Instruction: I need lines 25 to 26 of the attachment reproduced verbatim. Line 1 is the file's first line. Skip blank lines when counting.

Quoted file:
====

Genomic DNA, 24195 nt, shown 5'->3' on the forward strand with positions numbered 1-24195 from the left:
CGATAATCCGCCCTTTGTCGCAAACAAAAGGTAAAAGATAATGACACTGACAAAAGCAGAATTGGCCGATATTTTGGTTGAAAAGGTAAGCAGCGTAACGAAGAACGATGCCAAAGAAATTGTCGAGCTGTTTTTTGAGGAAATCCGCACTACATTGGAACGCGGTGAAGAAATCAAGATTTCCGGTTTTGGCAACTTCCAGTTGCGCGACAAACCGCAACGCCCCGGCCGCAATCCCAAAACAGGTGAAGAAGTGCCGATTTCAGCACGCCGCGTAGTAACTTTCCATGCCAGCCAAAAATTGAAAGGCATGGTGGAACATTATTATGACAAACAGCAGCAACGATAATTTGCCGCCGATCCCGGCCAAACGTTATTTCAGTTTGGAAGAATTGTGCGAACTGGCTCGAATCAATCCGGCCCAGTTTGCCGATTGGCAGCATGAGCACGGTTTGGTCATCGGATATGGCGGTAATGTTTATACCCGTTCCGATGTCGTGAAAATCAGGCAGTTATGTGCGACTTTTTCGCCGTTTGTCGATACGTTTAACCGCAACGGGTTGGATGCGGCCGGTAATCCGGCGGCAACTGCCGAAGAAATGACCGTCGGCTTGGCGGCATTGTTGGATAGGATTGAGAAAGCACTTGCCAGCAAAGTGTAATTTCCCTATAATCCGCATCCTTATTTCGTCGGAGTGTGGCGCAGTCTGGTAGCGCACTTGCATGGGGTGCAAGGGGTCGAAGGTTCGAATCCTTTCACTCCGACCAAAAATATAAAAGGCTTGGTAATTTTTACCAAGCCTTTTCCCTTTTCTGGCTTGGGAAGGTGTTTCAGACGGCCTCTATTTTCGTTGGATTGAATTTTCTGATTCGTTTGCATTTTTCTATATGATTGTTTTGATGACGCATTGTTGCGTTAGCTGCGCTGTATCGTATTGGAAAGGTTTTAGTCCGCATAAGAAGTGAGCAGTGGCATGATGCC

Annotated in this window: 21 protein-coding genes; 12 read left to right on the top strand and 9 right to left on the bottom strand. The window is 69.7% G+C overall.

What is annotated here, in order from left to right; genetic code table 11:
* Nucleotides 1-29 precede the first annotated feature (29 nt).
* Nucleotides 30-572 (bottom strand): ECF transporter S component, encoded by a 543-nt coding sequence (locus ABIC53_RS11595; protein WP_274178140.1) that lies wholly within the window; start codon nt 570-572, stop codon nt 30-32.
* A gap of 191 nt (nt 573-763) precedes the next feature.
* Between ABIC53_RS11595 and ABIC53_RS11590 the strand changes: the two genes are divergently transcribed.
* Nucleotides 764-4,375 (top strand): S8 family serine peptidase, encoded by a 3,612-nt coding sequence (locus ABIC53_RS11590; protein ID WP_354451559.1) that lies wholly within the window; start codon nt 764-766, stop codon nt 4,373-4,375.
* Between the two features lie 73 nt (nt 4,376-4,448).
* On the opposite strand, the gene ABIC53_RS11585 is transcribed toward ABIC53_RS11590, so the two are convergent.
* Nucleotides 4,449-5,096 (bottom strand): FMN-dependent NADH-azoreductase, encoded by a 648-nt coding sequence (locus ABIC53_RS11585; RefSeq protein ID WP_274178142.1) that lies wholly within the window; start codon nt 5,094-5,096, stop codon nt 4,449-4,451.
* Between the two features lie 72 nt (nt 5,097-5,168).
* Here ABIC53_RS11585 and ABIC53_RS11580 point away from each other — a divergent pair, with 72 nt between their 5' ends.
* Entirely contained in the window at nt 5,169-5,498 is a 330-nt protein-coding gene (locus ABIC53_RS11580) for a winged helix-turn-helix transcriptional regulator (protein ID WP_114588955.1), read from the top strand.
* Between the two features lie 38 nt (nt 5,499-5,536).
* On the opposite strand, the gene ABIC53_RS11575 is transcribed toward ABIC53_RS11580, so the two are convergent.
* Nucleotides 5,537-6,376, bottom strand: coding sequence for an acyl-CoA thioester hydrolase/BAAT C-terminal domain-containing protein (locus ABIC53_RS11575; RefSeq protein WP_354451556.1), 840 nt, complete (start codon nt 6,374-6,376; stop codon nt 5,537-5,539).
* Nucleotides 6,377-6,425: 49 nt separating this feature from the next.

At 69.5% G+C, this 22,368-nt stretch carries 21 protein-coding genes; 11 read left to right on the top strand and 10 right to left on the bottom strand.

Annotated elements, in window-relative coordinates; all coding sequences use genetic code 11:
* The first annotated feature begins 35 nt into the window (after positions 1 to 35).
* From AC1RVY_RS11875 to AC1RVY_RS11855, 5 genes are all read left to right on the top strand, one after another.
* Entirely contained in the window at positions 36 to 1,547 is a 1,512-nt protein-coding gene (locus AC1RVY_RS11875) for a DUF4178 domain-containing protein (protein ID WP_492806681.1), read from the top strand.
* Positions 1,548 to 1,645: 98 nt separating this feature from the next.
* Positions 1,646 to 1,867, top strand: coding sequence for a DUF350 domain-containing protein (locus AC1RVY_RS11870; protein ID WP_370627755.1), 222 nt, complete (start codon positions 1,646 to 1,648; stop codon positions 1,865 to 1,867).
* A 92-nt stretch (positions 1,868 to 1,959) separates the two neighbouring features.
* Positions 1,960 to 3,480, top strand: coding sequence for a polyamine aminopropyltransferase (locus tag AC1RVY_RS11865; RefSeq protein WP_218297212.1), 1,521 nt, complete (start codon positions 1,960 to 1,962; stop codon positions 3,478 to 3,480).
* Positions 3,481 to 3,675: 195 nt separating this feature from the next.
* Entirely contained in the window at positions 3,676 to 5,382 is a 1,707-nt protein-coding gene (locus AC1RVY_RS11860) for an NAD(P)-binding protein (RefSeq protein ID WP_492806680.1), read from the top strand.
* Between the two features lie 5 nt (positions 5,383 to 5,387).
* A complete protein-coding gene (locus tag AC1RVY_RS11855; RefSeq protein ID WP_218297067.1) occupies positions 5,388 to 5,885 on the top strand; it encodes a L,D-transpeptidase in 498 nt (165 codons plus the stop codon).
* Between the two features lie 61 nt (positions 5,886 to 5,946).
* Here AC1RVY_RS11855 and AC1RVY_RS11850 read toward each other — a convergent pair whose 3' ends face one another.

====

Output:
* Positions 1,548 to 1,645: 98 nt separating this feature from the next.
* Positions 1,646 to 1,867, top strand: coding sequence for a DUF350 domain-containing protein (locus AC1RVY_RS11870; protein ID WP_370627755.1), 222 nt, complete (start codon positions 1,646 to 1,648; stop codon positions 1,865 to 1,867).